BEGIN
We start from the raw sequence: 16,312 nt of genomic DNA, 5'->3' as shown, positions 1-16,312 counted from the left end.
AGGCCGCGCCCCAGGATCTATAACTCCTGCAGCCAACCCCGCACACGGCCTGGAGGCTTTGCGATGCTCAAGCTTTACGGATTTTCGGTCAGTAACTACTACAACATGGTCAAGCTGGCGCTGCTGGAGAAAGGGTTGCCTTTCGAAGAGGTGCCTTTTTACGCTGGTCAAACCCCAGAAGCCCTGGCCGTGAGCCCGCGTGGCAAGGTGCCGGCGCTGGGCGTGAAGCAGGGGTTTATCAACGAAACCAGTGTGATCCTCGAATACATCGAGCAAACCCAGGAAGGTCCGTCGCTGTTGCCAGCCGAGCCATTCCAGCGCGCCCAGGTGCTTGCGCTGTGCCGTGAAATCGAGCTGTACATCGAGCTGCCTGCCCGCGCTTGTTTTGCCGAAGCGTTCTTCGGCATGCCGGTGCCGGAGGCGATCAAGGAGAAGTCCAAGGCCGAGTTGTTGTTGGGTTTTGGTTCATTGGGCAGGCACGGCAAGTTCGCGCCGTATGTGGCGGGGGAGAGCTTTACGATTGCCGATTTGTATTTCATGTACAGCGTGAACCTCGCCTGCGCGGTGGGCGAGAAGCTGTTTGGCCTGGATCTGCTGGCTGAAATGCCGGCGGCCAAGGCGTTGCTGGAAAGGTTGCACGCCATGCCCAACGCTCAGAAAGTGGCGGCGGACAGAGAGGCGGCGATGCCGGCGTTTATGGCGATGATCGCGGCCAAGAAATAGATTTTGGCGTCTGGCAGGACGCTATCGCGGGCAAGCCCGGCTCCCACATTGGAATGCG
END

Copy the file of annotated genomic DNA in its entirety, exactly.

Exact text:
We start from the raw sequence: 16,312 nt of genomic DNA, 5'->3' as shown, positions 1-16,312 counted from the left end.
AGGCCGCGCCCCAGGATCTATAACTCCTGCAGCCAACCCCGCACACGGCCTGGAGGCTTTGCGATGCTCAAGCTTTACGGATTTTCGGTCAGTAACTACTACAACATGGTCAAGCTGGCGCTGCTGGAGAAAGGGTTGCCTTTCGAAGAGGTGCCTTTTTACGCTGGTCAAACCCCAGAAGCCCTGGCCGTGAGCCCGCGTGGCAAGGTGCCGGCGCTGGGCGTGAAGCAGGGGTTTATCAACGAAACCAGTGTGATCCTCGAATACATCGAGCAAACCCAGGAAGGTCCGTCGCTGTTGCCAGCCGAGCCATTCCAGCGCGCCCAGGTGCTTGCGCTGTGCCGTGAAATCGAGCTGTACATCGAGCTGCCTGCCCGCGCTTGTTTTGCCGAAGCGTTCTTCGGCATGCCGGTGCCGGAGGCGATCAAGGAGAAGTCCAAGGCCGAGTTGTTGTTGGGTTTTGGTTCATTGGGCAGGCACGGCAAGTTCGCGCCGTATGTGGCGGGGGAGAGCTTTACGATTGCCGATTTGTATTTCATGTACAGCGTGAACCTCGCCTGCGCGGTGGGCGAGAAGCTGTTTGGCCTGGATCTGCTGGCTGAAATGCCGGCGGCCAAGGCGTTGCTGGAAAGGTTGCACGCCATGCCCAACGCTCAGAAAGTGGCGGCGGACAGAGAGGCGGCGATGCCGGCGTTTATGGCGATGATCGCGGCCAAGAAATAGATTTTGGCGTCTGGCAGGACGCTATCGCGGGCAAGCCCGGCTCCCACATTGGAATGCG